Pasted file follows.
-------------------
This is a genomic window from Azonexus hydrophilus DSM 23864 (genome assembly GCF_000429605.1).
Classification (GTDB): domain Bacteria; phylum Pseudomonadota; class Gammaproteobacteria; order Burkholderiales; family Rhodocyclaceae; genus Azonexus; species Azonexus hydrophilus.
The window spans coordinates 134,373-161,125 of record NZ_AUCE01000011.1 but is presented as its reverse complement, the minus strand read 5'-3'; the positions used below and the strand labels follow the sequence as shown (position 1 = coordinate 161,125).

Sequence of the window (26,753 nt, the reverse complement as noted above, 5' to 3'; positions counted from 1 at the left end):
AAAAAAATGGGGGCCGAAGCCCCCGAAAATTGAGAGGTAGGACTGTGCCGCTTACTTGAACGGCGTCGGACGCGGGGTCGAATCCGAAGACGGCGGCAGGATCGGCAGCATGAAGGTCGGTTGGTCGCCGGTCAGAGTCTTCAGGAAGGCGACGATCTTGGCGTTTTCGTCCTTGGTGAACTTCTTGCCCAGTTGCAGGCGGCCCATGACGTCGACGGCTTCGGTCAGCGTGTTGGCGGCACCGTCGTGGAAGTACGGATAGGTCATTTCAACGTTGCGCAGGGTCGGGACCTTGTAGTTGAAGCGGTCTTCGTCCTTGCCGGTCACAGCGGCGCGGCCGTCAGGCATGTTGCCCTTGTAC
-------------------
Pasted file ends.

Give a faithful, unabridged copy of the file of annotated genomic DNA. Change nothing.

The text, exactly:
This is a genomic window from Azonexus hydrophilus DSM 23864 (genome assembly GCF_000429605.1).
Classification (GTDB): domain Bacteria; phylum Pseudomonadota; class Gammaproteobacteria; order Burkholderiales; family Rhodocyclaceae; genus Azonexus; species Azonexus hydrophilus.
The window spans coordinates 134,373-161,125 of record NZ_AUCE01000011.1 but is presented as its reverse complement, the minus strand read 5'-3'; the positions used below and the strand labels follow the sequence as shown (position 1 = coordinate 161,125).

Sequence of the window (26,753 nt, the reverse complement as noted above, 5' to 3'; positions counted from 1 at the left end):
AAAAAAATGGGGGCCGAAGCCCCCGAAAATTGAGAGGTAGGACTGTGCCGCTTACTTGAACGGCGTCGGACGCGGGGTCGAATCCGAAGACGGCGGCAGGATCGGCAGCATGAAGGTCGGTTGGTCGCCGGTCAGAGTCTTCAGGAAGGCGACGATCTTGGCGTTTTCGTCCTTGGTGAACTTCTTGCCCAGTTGCAGGCGGCCCATGACGTCGACGGCTTCGGTCAGCGTGTTGGCGGCACCGTCGTGGAAGTACGGATAGGTCATTTCAACGTTGCGCAGGGTCGGGACCTTGTAGTTGAAGCGGTCTTCGTCCTTGCCGGTCACAGCGGCGCGGCCGTCAGGCATGTTGCCCTTGTAC